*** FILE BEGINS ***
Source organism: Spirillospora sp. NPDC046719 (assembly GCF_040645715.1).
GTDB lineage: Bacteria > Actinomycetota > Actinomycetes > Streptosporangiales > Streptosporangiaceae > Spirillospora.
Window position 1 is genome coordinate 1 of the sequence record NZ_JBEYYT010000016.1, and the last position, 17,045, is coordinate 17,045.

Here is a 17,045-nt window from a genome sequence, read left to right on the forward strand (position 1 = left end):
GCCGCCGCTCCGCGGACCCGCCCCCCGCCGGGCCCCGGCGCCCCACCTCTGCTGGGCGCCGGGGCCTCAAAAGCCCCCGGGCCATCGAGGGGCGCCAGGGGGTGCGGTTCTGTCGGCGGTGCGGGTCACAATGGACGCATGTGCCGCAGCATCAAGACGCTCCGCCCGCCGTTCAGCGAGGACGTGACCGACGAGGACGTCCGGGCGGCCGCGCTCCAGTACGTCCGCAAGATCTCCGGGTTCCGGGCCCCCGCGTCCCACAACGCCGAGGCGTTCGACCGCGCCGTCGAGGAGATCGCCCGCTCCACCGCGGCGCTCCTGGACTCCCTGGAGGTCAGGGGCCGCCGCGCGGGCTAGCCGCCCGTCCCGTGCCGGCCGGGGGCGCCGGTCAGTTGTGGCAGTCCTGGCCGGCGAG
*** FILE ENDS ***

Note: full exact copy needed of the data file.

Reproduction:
Source organism: Spirillospora sp. NPDC046719 (assembly GCF_040645715.1).
GTDB lineage: Bacteria > Actinomycetota > Actinomycetes > Streptosporangiales > Streptosporangiaceae > Spirillospora.
Window position 1 is genome coordinate 1 of the sequence record NZ_JBEYYT010000016.1, and the last position, 17,045, is coordinate 17,045.

Here is a 17,045-nt window from a genome sequence, read left to right on the forward strand (position 1 = left end):
GCCGCCGCTCCGCGGACCCGCCCCCCGCCGGGCCCCGGCGCCCCACCTCTGCTGGGCGCCGGGGCCTCAAAAGCCCCCGGGCCATCGAGGGGCGCCAGGGGGTGCGGTTCTGTCGGCGGTGCGGGTCACAATGGACGCATGTGCCGCAGCATCAAGACGCTCCGCCCGCCGTTCAGCGAGGACGTGACCGACGAGGACGTCCGGGCGGCCGCGCTCCAGTACGTCCGCAAGATCTCCGGGTTCCGGGCCCCCGCGTCCCACAACGCCGAGGCGTTCGACCGCGCCGTCGAGGAGATCGCCCGCTCCACCGCGGCGCTCCTGGACTCCCTGGAGGTCAGGGGCCGCCGCGCGGGCTAGCCGCCCGTCCCGTGCCGGCCGGGGGCGCCGGTCAGTTGTGGCAGTCCTGGCCGGCGAG